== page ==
So Condon is saying that he has found evidence suggesting that there was coordination between bishops in different dioceses in deciding what language to use in publishing these policies, that is, that the decisions are being taken with some sort of joint coordination, reflected in the choice of language used in the various diocesan decrees.


    In earlier letters this week, I offered my own “modest proposal” to keep full and faithful contact with our liturgical heritage by permitting the celebration of the old Latin Mass in translation — something which one would think no Catholic leader would oppose.

    I further expressed my conviction that we ought to do all we possibly can to keep our unity, arguing that, if unity is lost, the inevitable result will be a fracturing of the Church into splinter groups, something very harmful for the Church’s mission and witness in our time, and in time to come.

    Still, I did not suggest that we should embrace a false unity at the price of setting aside doctrinal truth.

    I received a number of letters in response to my emails. Here below I publish several of them.


    Letter #1:


    I fully agree with your “Modest [liturgical] Proposal” and have thought the same for years.

    I am sure you are familiar with “The English Missal” (altar edition subtitled “Missale anglicanum”) published by W. Knott & Son Limited, thus sometimes referred to as “The Knott Missal”.

    It is simply a direct, albeit in Elizabethan English, translation of the complete Missale romanum, including rubrics.

    The literal translation into English could be easily updated.

    I once showed my copy to a traditional Roman seminarian and his response says it all: “Oh, that’s what the Vatican II Fathers really wanted.”


    Letter #2:

    Hi Bob,

    I’m 83 years old and remember the old Mass well; having been both a Choir Boy and an Altar Boy.

    Forgive me; but, I would disagree with you regarding your suggested version of the Mass. It appears to me to be a compromise and I don’t believe in compromising with the Devil (not that I am without more faults of my own).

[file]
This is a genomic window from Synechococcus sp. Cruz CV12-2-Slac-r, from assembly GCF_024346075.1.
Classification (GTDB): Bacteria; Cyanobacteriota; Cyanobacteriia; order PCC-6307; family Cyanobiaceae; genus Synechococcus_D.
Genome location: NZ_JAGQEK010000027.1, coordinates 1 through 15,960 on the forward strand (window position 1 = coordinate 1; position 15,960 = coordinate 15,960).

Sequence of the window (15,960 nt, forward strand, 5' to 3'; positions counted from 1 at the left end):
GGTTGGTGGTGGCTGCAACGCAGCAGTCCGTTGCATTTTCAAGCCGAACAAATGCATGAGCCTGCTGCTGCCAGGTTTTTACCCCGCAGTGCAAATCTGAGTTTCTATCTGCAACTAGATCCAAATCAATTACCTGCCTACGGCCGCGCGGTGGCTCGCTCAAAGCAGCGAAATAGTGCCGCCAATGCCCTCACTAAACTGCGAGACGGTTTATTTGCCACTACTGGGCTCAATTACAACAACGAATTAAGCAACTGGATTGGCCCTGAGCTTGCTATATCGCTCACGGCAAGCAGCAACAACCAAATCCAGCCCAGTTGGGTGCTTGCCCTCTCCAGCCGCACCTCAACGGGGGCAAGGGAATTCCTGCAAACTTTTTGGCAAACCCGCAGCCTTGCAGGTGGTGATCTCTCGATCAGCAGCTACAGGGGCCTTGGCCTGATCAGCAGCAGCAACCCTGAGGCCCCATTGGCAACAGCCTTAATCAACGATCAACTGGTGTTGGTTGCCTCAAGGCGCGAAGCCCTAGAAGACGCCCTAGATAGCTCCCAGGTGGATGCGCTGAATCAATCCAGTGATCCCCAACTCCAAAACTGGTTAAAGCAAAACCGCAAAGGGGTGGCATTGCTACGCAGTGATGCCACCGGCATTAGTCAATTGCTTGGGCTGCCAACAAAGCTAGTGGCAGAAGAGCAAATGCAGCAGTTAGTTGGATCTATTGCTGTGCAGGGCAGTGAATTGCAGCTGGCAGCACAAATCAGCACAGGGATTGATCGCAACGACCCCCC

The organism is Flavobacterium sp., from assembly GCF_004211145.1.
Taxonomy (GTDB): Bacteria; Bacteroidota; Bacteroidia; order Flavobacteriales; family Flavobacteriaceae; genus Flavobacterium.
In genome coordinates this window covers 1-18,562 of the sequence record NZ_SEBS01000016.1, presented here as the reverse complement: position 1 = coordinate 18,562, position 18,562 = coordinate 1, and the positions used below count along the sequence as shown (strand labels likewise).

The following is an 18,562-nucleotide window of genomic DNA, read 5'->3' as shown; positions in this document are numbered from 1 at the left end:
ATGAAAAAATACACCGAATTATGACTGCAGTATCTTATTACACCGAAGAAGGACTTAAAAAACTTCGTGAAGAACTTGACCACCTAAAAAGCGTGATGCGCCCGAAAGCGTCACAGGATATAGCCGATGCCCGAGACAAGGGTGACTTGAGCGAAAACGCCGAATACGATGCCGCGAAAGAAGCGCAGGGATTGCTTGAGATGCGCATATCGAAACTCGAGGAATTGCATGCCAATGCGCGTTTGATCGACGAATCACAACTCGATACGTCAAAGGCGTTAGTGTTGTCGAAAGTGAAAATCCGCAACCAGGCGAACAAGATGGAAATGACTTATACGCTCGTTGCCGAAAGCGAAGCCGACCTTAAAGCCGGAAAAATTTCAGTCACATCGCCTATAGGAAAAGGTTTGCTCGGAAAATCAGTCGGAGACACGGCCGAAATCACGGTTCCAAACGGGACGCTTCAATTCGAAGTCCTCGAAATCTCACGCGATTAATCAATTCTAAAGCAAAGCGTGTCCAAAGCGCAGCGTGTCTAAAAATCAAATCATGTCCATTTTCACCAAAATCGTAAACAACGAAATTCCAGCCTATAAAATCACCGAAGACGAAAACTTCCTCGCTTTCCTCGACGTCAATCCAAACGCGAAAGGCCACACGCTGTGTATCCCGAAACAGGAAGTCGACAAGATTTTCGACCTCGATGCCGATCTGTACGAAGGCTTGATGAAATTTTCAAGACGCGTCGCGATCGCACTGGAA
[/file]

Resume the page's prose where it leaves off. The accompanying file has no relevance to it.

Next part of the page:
What a beautiful Mass we would be able to offer to God if we took the pre-Vatican II Mass and implemented the changes that Sacrosanctum Councilium called for!

    The “Readings/Propers” be read in the vernacular; the Ordinary parts in Latin (Greek for the Kyrie) and chanted by everyone (since they are the same in every Mass; the laity will eventually learn them), encourage everyone to have a missal to be able to properly follow the Mass.

    Eliminate all the hymns and allow some silence between the chants.

    As feasible, bring back altars and Communion rails, etc.

    We should always offer our best efforts to Jesus.

    God bless,


    “The more you learn; the more that you learn there is to learn.”

    Letter #3:

    We all have a propensity to sin, which sin depends on a multitude of temptations and human weakness. (Blame Adam and Eve.)

    That fact does not normalize the propensity or the sin.

    Those with a propensity to the sins of the flesh (including the acts invoked by homosexuality which are not normal — God made them male and female, not in-between — have to pray and fast (some devils are cast out only by fasting) to overcome that temptation. What is difficult to understand about that? Who said that getting to Heaven was easy? (You may want to refresh your memory about the definition of ‘normal’.)

    We have to live so that our deathbed memories are not horrors, and so that — ultimately — we do not end up in the fiery pit. Which most people do, apparently.

    You have my permission to propagate this.

    —M. J. Ferrari, M.D., M.C.L.

    Letter #4:

    For nine years Francis paved the road for these lunatics in Germany. Now, they’ve taken it, and suddenly he’s the great defender of faith and unity.

    I pray you understand this guy’s modus operandi: two evil steps forward + one contrived good step back = a steady progression in one direction.

    —J La Victoire

    Letter #5:

    Dear Robert M,

    Neither catechism, Synod nor the German apostates can change what Scripture has stated:

God gave them over to shameful lusts. Even their women exchanged natural sexual relations for unnatural ones. In the same way the men also abandoned natural relations with women and were inflamed with lust for one another. Men committed shameful acts with other men, and received in themselves the due penalty for their error.  Romans 1:26

    By way of excuse, it is said that Jesus Himself never explicitly condemned homosexuality. But God’s wrath for these “shameful acts” is still visible today, after millennia have passed.


    —Robert B

    Letter #6:

    Terrible what is happening in the Catholic Church in Germany. The “synodal path” leads directly to a schismatic “German-Catholic Church.”

    —Manfred Böhm, Germany

    Letter #7:

    Dear Robert,

    If my scripture memory still serves me, our Lord Jesus Christ said that He came to divide (Matthew, Chapter 10 and Luke, Chapter 12; especially) by virtue of His message and nowhere do I remember Him saying that He came to unite.

    We suffer so much angst over the disunity we are witnessing that we are willing to try any compromise that is HUMANLY possible, but not, maybe, DIVINELY inspired.

    A few months ago, you printed Pope Pius V’s Papal Bull Quo Primum, which spoke of the wrath of Almighty God and of the Apostles Peter and Paul, relating to consequences that would be realized if changes were made to the Mass of all time.

    In light of that Bull, I wonder if the Holy Ghost has provided the Church, at this late time, with the means to rectify the problem, having now experienced the consequences foretold, in full measure (can anyone refute?).